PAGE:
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Current aspects of diagnosis and treatment of surface thrombosis of the legArticle in several languages: deutsch | English
26 June 2018
Angenommen: 28 June 2018
03 January 2019 (online)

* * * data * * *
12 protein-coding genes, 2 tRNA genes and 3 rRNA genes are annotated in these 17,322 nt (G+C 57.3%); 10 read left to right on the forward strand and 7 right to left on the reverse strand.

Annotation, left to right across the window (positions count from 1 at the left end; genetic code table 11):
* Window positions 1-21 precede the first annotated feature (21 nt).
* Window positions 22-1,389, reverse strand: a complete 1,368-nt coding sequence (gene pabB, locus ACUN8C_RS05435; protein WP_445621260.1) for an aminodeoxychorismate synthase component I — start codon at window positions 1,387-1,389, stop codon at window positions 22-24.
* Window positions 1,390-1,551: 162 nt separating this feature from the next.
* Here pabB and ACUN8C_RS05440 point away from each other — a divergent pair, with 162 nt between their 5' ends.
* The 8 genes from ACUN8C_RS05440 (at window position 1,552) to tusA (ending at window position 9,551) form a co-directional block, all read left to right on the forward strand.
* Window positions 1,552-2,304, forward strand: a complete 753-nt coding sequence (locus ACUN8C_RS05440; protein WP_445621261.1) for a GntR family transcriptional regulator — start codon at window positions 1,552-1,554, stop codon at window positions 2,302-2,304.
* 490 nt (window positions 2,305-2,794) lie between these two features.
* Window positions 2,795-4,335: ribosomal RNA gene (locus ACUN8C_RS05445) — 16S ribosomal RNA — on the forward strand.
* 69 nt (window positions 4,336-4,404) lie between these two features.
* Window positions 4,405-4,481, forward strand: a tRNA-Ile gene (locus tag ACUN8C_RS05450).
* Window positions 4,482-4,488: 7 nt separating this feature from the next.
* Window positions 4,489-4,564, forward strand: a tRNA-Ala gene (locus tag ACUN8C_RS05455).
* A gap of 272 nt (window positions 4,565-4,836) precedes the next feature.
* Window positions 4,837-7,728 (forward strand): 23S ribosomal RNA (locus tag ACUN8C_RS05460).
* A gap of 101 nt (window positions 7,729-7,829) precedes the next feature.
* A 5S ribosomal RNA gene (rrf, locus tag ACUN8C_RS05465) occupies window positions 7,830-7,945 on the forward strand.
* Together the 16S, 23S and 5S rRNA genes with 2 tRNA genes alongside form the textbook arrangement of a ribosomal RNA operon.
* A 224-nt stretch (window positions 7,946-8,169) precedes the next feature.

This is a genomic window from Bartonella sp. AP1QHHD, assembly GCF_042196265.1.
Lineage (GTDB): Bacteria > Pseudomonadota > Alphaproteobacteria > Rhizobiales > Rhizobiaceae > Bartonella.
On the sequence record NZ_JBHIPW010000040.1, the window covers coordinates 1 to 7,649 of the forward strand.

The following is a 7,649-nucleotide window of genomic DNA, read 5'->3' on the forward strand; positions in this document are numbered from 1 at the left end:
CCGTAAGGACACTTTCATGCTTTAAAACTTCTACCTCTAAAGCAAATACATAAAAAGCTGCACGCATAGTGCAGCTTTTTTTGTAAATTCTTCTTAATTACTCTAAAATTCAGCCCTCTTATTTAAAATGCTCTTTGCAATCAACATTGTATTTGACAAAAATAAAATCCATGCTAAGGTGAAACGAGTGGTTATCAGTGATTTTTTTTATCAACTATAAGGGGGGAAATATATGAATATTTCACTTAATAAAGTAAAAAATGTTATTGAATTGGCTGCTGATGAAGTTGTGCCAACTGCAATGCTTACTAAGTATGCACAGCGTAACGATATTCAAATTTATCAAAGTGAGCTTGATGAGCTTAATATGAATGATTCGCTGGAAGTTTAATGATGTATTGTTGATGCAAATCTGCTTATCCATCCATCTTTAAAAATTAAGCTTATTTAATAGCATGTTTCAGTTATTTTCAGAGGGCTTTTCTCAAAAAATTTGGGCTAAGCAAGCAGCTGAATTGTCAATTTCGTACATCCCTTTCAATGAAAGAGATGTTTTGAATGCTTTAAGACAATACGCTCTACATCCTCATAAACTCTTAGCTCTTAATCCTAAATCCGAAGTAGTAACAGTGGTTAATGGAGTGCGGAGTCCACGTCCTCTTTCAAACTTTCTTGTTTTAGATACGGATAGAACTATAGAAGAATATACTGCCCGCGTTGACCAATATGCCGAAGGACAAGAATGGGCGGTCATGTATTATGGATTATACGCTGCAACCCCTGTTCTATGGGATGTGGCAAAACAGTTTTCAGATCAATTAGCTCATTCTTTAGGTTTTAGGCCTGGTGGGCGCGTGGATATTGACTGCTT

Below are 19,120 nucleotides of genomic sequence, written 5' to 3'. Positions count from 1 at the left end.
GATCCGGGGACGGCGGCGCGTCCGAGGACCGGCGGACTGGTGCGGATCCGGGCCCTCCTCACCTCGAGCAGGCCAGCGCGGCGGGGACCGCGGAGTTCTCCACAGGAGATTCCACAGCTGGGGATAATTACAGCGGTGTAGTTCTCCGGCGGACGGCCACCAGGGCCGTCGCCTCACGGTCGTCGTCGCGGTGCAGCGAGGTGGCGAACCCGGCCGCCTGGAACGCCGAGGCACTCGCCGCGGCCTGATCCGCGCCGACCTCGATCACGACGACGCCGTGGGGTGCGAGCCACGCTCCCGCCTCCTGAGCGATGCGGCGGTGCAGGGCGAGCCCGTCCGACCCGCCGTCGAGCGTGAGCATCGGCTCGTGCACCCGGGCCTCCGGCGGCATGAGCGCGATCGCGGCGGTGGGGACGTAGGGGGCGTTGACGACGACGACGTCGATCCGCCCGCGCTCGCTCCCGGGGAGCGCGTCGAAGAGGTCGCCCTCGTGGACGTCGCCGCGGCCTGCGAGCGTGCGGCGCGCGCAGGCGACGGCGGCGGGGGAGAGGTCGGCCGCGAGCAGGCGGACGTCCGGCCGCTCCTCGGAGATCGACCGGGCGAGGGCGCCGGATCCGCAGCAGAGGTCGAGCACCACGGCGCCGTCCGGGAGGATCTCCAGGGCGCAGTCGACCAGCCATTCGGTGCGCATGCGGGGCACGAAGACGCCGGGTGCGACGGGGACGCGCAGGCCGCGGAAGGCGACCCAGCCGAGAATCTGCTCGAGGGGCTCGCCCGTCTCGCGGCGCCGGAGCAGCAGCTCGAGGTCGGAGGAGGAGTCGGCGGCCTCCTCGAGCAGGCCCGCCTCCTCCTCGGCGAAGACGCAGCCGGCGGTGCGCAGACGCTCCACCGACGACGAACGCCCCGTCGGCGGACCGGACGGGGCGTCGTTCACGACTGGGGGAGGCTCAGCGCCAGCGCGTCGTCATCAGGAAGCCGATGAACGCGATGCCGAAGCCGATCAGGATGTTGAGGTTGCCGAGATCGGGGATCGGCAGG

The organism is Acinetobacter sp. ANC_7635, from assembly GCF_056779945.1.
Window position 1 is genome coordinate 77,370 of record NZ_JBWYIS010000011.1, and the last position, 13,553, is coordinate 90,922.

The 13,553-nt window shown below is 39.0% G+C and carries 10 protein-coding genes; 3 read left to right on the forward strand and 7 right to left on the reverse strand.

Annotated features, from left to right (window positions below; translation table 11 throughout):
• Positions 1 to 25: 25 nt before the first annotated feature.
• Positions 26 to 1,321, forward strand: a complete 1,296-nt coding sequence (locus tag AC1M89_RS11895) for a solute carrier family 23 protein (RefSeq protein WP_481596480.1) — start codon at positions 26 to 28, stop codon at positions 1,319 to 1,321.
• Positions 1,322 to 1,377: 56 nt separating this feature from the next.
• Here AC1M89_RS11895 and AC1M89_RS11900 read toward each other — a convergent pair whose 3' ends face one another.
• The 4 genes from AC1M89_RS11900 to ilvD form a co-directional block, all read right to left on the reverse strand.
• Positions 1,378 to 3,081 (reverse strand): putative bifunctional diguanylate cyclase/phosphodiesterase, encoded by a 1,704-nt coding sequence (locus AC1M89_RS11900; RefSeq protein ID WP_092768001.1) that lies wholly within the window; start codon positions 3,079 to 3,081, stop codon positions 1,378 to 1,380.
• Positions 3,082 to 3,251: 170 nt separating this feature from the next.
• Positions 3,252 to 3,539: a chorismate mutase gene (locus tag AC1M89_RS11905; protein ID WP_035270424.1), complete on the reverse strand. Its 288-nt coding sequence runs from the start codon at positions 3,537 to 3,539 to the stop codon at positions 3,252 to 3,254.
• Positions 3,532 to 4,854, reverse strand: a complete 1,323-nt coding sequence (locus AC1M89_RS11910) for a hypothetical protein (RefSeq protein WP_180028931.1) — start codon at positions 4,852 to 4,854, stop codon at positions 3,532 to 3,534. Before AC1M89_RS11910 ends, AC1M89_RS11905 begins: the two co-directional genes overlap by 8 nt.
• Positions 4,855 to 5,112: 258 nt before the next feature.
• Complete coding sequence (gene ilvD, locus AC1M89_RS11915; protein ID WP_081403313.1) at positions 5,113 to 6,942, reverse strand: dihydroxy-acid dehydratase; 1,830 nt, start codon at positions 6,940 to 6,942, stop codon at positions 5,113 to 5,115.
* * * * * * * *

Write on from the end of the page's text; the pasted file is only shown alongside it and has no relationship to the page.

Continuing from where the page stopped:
The term „superficial venous thrombosis” (SVT) is more suitable to characterize the impact of the underlying disease instead of the old term „thrombophlebitis”, since 25% of the patients have additional thrombembolic complications as a deep venous thrombosis or pulmonary embolism. If SVT is found in varicose veins, these veins should be therapied after the healing of the acute thrombosis. SVT independent of varicose veins are often seen in patients with malignancies, thrombophilia and other risk factors oft he deep vein thrombosis. Although the diagnosis of SVT could be made by clinical findings a creful duplex is essential to detect the extend of the thrombus and the exact location – perhaps with progress into the deep venous system. The complete venous system of both legs should be examined as the main reason for the SVT is hypercoagulability. Therefore, concomitant deep venous thrombosis can be detected on the same but also on the other leg. The therapy of SVT depends on the affected vein: 1) In small tributary veins cooling, compression therapy and nonsteroidal antiinflammatory drugs as well as a small inzision and expression of the thrombus are sufficient. 2) In SVT of saphenous veins and larger tributaries with a length of 5cm or more, anticoagulation in prophylactic dose for 4–6 weeks and compression treatment for 3 months is recommended. In patients with risk factors like cancer, autoimmune disease or SVT in non-varicose veins, thromboembolic complications are often seen after the end of the 6-weeks anticoagulation. In these patients special instructions are helpful. 3) A SVT nearby (<3cm) the crossing to the deep venous system or with extend into the deep venous system should be treated like a deep venous thrombosis.
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